Under the Act, employees may elect to substitute paid leave, including family, medical, sick, annual, or personal leave, that is available pursuant to federal, state, or local law, a collective bargaining agreement, or employment policy. Unlike FMLA provisions, the right to substitute paid leave rests with the employee and the Act does not provide any right to the employer to require an employee to use available paid leave.
Retaliation and Enforcement
An employer may not retaliate or take any other adverse action against any employee who:
- Exercises rights or attempts to exercise rights under this Act;
- Opposes practices which such employee believes to be in violation of the Act; or
- Supports the exercise of rights of another under this Act.
If an employee feels that his or her rights have been violated under this Act, he or she may file a complaint with the Illinois Department of Labor or file a civil action in court within 60 days after the date of the violation.
An employer who violates this Act is subject to a civil penalty not to exceed $500 for the first offense and not to exceed $1,000 for the second offense.
On June 27, 2016, a Texas federal court granted a preliminary injunction preventing the Department of Labor (DOL) from moving forward on a nationwide basis with the July 1st enforcement of its Final Rule Interpretation of the “Advice” Exemption to Section 203(c) of the Labor Management Reporting and Disclosure Act (LMRDA) (also known as the DOL’s “Persuader Rule”). The court order was based on findings that plaintiffs in the case of National Federation of Independent Business, et al. v. Perez, 5:16-cv-00066-C, were likely to succeed on the merits of their claims in establishing that the DOL’s Persuader Rule is inconsistent with federal law and exceeds the DOL’s statutory authority.
In preparation for the NLRB’s new “quickie election” rules going into effect next week, the NLRB General Counsel yesterday published a 36-page Guidance Memorandum intended to explain how representation cases will be processed under the NLRB’s final rule. While the lengthy memorandum describes specific changes to Board procedures in great detail, it leaves unanswered significant questions such as how Regional Directors will process petitions on a “real world” basis, what opportunities employers are left with to challenge bargaining unit compositions, and ultimately, whether the NLRB’s “quickie elections” result in significantly shorter election time periods. Indeed, the GC acknowledges that the Board “will not be able to fully assess what impact the rule will have” until after it begins processing representation petitions. The GC instead directs the NLRB’s Regional Directors to “continue to process representation petitions and conduct elections expeditiously” consistent with the Board’s revised rules.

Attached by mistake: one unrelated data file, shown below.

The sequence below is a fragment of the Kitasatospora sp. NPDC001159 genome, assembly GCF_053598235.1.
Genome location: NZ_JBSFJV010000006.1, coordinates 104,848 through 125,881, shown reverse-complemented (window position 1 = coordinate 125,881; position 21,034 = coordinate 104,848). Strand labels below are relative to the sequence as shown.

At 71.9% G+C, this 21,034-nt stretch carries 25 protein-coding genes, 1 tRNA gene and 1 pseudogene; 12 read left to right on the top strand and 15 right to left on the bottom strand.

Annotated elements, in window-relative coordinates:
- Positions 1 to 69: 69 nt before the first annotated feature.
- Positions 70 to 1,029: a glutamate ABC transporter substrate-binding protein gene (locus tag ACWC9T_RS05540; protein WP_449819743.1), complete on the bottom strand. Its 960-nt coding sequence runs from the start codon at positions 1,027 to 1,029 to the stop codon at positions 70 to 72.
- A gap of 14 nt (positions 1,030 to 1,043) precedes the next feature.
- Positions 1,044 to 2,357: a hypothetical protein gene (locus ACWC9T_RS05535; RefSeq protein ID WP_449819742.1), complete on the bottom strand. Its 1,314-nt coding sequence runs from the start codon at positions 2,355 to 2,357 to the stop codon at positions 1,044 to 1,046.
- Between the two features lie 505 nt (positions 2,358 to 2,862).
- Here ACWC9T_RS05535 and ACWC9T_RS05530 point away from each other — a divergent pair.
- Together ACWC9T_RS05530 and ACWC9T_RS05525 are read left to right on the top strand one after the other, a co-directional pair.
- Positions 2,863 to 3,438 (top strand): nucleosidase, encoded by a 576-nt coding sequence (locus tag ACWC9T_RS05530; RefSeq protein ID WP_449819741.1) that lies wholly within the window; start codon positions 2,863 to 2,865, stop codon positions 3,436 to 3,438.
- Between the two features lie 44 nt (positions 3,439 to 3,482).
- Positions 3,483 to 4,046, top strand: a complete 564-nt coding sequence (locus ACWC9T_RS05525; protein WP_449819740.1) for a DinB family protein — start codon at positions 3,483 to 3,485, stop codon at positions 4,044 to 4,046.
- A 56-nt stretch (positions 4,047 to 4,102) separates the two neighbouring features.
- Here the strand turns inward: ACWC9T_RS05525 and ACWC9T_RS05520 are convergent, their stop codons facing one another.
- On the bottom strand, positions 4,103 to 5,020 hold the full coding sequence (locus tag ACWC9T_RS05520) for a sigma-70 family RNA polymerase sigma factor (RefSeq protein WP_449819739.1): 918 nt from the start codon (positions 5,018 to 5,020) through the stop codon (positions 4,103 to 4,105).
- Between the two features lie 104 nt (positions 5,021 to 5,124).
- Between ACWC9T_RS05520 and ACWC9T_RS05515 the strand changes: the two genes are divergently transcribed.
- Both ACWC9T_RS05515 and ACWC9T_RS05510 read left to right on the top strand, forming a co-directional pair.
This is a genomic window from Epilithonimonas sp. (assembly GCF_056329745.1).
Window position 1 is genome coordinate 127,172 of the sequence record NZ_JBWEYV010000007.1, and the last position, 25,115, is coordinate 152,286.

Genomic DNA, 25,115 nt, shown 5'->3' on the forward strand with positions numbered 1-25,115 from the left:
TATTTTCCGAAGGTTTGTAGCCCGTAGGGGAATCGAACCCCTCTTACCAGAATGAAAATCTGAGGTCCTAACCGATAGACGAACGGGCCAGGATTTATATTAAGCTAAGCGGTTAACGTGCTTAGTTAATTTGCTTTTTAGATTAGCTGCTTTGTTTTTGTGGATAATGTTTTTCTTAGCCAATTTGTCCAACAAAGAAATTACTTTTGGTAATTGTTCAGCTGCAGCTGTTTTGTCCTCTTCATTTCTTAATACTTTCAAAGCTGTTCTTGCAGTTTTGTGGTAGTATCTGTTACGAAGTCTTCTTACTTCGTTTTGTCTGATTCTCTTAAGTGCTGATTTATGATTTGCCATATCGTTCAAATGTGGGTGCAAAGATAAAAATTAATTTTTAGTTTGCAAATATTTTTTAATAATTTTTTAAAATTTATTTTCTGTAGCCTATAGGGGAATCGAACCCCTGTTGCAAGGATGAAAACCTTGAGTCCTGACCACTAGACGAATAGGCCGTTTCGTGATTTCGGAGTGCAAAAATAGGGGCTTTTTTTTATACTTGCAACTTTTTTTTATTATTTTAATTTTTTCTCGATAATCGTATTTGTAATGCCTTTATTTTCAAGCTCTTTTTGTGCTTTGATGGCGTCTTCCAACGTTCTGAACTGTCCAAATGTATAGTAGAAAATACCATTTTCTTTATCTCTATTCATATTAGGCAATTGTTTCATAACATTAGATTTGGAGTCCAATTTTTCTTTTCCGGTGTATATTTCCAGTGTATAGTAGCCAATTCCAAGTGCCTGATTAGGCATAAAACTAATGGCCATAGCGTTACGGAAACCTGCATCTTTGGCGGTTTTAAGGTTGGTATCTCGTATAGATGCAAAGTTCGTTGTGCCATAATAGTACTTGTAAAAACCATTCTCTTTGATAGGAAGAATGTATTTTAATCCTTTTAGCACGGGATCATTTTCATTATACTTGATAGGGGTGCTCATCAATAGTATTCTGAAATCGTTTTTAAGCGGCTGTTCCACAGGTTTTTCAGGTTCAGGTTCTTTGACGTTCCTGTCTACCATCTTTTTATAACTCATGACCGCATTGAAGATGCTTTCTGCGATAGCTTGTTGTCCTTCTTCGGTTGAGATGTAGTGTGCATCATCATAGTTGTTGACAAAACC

What seems certain is that employers should prepare themselves for implementation of the Board’s new regulations on April 14th. Last week President Obama vetoed a congressional resolution to disapprove the final rules, and while two pending federal cases challenge the Board’s statutory authority to publish the revised rules, it remains unlikely any such legal challenge will delay the Board’s implementation of its final rule next week.